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Dhaka Tribune

A trip on the magic school boat

How Brac is bringing experiential learning spaces to underserved communities

Update : 15 Oct 2023, 01:13 PM

It was towards the end of 2021 and Brac, Bangladesh’s largest development organization, would soon be turning 50. We were brainstorming on ways to celebrate when I blurted out an idea for redesigning a bus like Brac’s flagship one-room school and taking it on a roadshow to showcase Brac’s play-based child centred approach to education. I repeated this in a cross-departmental meeting and was met with great enthusiasm.

And so began my search for a bus.

The search was short-lived, however, as leasing a bus was too cost prohibitive and the idea receded to some far recess of my mind. A couple of months later the Director of Administration Nazmul Bhai asked whether the “boat” classrooms were sailing around the country. My mind couldn’t help but cry out “eureka!” I told him the idea was to travel around in buses, but he had given me a brilliant solution.  

Brac has been at the cutting-edge of non-formal education and one of its innovations was the “Boat School” in the north-eastern wetlands that remain waterlogged for long periods. The region lies on the border of the wettest place on earth where the water vapors from the Bay of Bengal collides with the mountains of Meghalaya in India resulting in frequent rainfall. Traditional schools were difficult to access, and the comparatively lower educational attainments were no surprise.

Values Boat. Photo: Md Mohaimenul Rakib 

A boat to learn in

During the waterlogged months, the boat schools would pick up the children from near their homes, conduct classes, and then drop them back. During the dry periods the boats would station at set locations. The schools graduated over 16,000 students from primary level and gained recognition as one of the world’s 100 most innovative education initiatives by the non-profit HundrED.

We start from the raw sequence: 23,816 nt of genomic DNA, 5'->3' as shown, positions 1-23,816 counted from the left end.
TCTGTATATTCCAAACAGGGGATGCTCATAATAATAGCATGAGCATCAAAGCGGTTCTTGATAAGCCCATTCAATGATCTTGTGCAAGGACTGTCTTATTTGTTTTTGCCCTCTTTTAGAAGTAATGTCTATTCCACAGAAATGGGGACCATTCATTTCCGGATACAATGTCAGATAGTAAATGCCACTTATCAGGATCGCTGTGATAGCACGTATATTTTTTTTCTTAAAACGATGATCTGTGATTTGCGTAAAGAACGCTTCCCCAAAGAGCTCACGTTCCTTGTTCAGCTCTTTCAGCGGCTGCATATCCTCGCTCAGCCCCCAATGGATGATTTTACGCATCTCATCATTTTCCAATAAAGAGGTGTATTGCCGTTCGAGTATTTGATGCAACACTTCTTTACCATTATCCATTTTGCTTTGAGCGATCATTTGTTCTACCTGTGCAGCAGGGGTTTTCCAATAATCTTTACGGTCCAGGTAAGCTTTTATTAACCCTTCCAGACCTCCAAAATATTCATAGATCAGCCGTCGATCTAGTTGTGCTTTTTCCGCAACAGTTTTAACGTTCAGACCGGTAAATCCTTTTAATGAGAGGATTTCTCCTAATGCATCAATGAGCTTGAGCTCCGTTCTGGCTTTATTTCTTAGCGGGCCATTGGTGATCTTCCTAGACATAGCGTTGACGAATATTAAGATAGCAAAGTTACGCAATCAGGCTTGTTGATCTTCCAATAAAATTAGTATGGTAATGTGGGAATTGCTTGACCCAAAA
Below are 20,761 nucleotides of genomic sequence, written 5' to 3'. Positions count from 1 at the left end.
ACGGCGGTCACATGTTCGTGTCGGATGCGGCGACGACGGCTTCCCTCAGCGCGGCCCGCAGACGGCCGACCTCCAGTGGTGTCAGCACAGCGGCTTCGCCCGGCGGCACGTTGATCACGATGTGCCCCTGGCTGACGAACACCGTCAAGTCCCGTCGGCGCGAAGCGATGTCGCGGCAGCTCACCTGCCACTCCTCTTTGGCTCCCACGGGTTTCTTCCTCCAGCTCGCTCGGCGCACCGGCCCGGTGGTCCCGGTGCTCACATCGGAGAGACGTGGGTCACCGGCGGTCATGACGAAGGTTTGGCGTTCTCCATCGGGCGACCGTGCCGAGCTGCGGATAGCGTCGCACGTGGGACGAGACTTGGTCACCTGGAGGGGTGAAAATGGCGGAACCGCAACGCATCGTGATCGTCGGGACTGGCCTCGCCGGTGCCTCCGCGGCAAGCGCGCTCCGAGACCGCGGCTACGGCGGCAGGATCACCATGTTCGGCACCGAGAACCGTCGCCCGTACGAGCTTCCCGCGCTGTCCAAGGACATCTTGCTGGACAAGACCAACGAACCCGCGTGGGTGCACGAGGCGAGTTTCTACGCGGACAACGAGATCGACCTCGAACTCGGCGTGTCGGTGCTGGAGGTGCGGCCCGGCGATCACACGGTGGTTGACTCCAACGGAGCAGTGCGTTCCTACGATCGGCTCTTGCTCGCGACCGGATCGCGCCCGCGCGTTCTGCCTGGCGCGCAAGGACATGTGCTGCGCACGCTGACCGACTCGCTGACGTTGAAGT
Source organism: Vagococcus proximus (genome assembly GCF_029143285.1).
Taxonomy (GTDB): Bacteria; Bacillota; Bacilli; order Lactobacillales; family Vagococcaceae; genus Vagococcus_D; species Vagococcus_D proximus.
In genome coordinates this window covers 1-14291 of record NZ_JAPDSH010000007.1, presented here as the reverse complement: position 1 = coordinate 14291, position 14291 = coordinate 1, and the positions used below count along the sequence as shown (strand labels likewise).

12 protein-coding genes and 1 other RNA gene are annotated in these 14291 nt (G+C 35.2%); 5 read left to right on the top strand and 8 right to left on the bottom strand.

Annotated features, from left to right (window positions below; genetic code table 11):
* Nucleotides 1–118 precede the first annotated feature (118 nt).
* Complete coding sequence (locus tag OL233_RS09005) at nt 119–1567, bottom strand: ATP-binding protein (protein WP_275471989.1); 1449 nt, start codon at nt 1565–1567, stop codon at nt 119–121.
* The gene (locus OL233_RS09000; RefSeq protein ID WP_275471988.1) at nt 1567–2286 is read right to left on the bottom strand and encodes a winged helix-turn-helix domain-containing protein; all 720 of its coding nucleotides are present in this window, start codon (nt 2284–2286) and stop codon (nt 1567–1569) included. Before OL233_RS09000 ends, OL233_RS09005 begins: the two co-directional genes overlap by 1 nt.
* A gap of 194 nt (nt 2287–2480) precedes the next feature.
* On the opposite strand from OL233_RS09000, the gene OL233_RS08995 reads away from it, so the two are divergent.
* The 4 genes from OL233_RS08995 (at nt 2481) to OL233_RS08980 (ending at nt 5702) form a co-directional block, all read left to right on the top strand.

Most of the boats had been disposed of following the graduation of respective cohorts. The remaining few were in queue for disposal. That was brought to an immediate halt.

Science Boat. Photo: Md Mohaimenul Rakib

I was very clear from the outset that there should be a boat each focusing on math and science given the importance of STEM education. For the third, we decided on values education. The performing fine arts and values education were very dear to the late Sir Fazle Hasan Abed, founder of Brac, and he ensured that these were inherent in our schools. Conceptualizing values, however, was a very different proposition from math and science. 

Niveen, who had returned from graduate school abroad, was leading one of the curriculum units and developing original stories on values. This series provided some insights and I gave her the responsibility to lead the project and in particular develop original ideas for the “Values Boat.”

In the field, we had Rafiq, a 35-year veteran overseeing education operations in the north-east. He undertook the tasks of repairing the boats, recruiting staff and boatmen, preparing the river route and operational guidelines.

Maths Boat. Photo: Md Mohaimenul Rakib  

Rakib, a gold medalist graphic artist working in Niveen’s unit, was the final member of the team. Niveen provided the overall concept direction that Rakib would bring to life first on the digital canvas and then on the boats. He would end up spending the most amount of time on the boats supervising the painters, through rain and shine.